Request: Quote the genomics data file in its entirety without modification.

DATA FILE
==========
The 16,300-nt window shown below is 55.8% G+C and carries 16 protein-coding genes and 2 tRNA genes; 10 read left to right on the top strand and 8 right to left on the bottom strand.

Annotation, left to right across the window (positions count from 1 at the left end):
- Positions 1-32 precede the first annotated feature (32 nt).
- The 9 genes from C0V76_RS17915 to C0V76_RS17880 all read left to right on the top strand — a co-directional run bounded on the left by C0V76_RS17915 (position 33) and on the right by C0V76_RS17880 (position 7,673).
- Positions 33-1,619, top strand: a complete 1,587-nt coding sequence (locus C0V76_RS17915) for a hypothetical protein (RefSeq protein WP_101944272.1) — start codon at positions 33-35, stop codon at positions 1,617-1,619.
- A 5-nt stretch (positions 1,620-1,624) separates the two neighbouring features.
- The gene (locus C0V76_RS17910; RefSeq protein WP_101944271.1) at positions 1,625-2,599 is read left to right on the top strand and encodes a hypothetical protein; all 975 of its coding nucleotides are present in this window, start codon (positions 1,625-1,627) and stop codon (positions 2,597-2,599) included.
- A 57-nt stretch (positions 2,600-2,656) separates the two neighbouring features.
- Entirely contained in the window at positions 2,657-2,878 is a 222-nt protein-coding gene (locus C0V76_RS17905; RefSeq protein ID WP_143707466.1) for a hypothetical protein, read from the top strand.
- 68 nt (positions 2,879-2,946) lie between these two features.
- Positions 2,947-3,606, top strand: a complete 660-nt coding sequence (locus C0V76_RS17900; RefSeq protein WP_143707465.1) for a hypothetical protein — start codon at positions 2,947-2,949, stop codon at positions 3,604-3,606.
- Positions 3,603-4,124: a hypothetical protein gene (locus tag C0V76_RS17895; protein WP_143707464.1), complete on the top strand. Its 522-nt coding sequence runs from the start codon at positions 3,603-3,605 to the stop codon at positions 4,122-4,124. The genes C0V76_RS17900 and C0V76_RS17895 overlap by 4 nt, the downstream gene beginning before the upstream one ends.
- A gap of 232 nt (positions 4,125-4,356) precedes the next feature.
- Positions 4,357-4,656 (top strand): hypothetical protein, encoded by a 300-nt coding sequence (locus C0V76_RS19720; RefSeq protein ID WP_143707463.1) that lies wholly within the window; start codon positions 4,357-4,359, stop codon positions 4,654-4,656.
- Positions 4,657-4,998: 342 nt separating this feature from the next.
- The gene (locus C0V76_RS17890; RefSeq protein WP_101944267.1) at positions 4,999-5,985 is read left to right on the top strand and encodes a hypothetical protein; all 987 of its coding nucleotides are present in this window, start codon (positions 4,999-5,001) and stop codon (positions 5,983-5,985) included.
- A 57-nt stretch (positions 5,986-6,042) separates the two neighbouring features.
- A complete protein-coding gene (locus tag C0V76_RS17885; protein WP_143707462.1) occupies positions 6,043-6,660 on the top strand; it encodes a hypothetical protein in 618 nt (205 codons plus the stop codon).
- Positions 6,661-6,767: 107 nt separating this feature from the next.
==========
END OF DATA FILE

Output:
The 16,300-nt window shown below is 55.8% G+C and carries 16 protein-coding genes and 2 tRNA genes; 10 read left to right on the top strand and 8 right to left on the bottom strand.

Annotation, left to right across the window (positions count from 1 at the left end):
- Positions 1-32 precede the first annotated feature (32 nt).
- The 9 genes from C0V76_RS17915 to C0V76_RS17880 all read left to right on the top strand — a co-directional run bounded on the left by C0V76_RS17915 (position 33) and on the right by C0V76_RS17880 (position 7,673).
- Positions 33-1,619, top strand: a complete 1,587-nt coding sequence (locus C0V76_RS17915) for a hypothetical protein (RefSeq protein WP_101944272.1) — start codon at positions 33-35, stop codon at positions 1,617-1,619.
- A 5-nt stretch (positions 1,620-1,624) separates the two neighbouring features.
- The gene (locus C0V76_RS17910; RefSeq protein WP_101944271.1) at positions 1,625-2,599 is read left to right on the top strand and encodes a hypothetical protein; all 975 of its coding nucleotides are present in this window, start codon (positions 1,625-1,627) and stop codon (positions 2,597-2,599) included.
- A 57-nt stretch (positions 2,600-2,656) separates the two neighbouring features.
- Entirely contained in the window at positions 2,657-2,878 is a 222-nt protein-coding gene (locus C0V76_RS17905; RefSeq protein ID WP_143707466.1) for a hypothetical protein, read from the top strand.
- 68 nt (positions 2,879-2,946) lie between these two features.
- Positions 2,947-3,606, top strand: a complete 660-nt coding sequence (locus C0V76_RS17900; RefSeq protein WP_143707465.1) for a hypothetical protein — start codon at positions 2,947-2,949, stop codon at positions 3,604-3,606.
- Positions 3,603-4,124: a hypothetical protein gene (locus tag C0V76_RS17895; protein WP_143707464.1), complete on the top strand. Its 522-nt coding sequence runs from the start codon at positions 3,603-3,605 to the stop codon at positions 4,122-4,124. The genes C0V76_RS17900 and C0V76_RS17895 overlap by 4 nt, the downstream gene beginning before the upstream one ends.
- A gap of 232 nt (positions 4,125-4,356) precedes the next feature.
- Positions 4,357-4,656 (top strand): hypothetical protein, encoded by a 300-nt coding sequence (locus C0V76_RS19720; RefSeq protein ID WP_143707463.1) that lies wholly within the window; start codon positions 4,357-4,359, stop codon positions 4,654-4,656.
- Positions 4,657-4,998: 342 nt separating this feature from the next.
- The gene (locus C0V76_RS17890; RefSeq protein WP_101944267.1) at positions 4,999-5,985 is read left to right on the top strand and encodes a hypothetical protein; all 987 of its coding nucleotides are present in this window, start codon (positions 4,999-5,001) and stop codon (positions 5,983-5,985) included.
- A 57-nt stretch (positions 5,986-6,042) separates the two neighbouring features.
- A complete protein-coding gene (locus tag C0V76_RS17885; protein WP_143707462.1) occupies positions 6,043-6,660 on the top strand; it encodes a hypothetical protein in 618 nt (205 codons plus the stop codon).
- Positions 6,661-6,767: 107 nt separating this feature from the next.